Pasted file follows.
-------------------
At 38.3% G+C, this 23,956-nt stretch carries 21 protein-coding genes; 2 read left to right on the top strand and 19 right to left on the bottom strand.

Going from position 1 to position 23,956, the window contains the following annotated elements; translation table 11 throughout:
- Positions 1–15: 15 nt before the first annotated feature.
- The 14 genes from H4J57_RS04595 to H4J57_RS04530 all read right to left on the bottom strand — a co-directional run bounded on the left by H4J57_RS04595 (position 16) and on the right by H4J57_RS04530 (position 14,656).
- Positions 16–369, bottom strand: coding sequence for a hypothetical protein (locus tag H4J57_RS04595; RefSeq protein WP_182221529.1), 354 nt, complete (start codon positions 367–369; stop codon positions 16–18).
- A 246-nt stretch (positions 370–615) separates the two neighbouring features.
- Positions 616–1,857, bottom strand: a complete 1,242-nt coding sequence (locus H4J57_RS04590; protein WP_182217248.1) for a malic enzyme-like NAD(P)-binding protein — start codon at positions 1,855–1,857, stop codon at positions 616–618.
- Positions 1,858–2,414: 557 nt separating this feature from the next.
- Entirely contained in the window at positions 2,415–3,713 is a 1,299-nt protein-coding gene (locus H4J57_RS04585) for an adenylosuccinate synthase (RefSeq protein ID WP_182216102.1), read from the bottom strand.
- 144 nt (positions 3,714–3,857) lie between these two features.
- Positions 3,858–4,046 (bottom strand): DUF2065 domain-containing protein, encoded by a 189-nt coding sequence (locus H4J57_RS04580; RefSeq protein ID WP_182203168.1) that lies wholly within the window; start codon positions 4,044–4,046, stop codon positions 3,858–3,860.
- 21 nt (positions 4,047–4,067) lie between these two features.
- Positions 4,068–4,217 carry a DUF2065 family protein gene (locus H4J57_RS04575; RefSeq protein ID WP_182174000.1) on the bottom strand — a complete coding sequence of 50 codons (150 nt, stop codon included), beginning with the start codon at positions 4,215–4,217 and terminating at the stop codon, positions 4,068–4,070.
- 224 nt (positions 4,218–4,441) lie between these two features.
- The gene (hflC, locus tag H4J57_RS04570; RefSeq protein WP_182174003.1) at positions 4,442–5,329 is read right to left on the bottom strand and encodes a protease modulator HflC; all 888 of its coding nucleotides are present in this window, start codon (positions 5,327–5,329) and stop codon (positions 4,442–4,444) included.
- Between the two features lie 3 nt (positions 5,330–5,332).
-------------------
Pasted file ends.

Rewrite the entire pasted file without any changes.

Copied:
At 38.3% G+C, this 23,956-nt stretch carries 21 protein-coding genes; 2 read left to right on the top strand and 19 right to left on the bottom strand.

Going from position 1 to position 23,956, the window contains the following annotated elements; translation table 11 throughout:
- Positions 1–15: 15 nt before the first annotated feature.
- The 14 genes from H4J57_RS04595 to H4J57_RS04530 all read right to left on the bottom strand — a co-directional run bounded on the left by H4J57_RS04595 (position 16) and on the right by H4J57_RS04530 (position 14,656).
- Positions 16–369, bottom strand: coding sequence for a hypothetical protein (locus tag H4J57_RS04595; RefSeq protein WP_182221529.1), 354 nt, complete (start codon positions 367–369; stop codon positions 16–18).
- A 246-nt stretch (positions 370–615) separates the two neighbouring features.
- Positions 616–1,857, bottom strand: a complete 1,242-nt coding sequence (locus H4J57_RS04590; protein WP_182217248.1) for a malic enzyme-like NAD(P)-binding protein — start codon at positions 1,855–1,857, stop codon at positions 616–618.
- Positions 1,858–2,414: 557 nt separating this feature from the next.
- Entirely contained in the window at positions 2,415–3,713 is a 1,299-nt protein-coding gene (locus H4J57_RS04585) for an adenylosuccinate synthase (RefSeq protein ID WP_182216102.1), read from the bottom strand.
- 144 nt (positions 3,714–3,857) lie between these two features.
- Positions 3,858–4,046 (bottom strand): DUF2065 domain-containing protein, encoded by a 189-nt coding sequence (locus H4J57_RS04580; RefSeq protein ID WP_182203168.1) that lies wholly within the window; start codon positions 4,044–4,046, stop codon positions 3,858–3,860.
- 21 nt (positions 4,047–4,067) lie between these two features.
- Positions 4,068–4,217 carry a DUF2065 family protein gene (locus H4J57_RS04575; RefSeq protein ID WP_182174000.1) on the bottom strand — a complete coding sequence of 50 codons (150 nt, stop codon included), beginning with the start codon at positions 4,215–4,217 and terminating at the stop codon, positions 4,068–4,070.
- 224 nt (positions 4,218–4,441) lie between these two features.
- The gene (hflC, locus tag H4J57_RS04570; RefSeq protein WP_182174003.1) at positions 4,442–5,329 is read right to left on the bottom strand and encodes a protease modulator HflC; all 888 of its coding nucleotides are present in this window, start codon (positions 5,327–5,329) and stop codon (positions 4,442–4,444) included.
- Between the two features lie 3 nt (positions 5,330–5,332).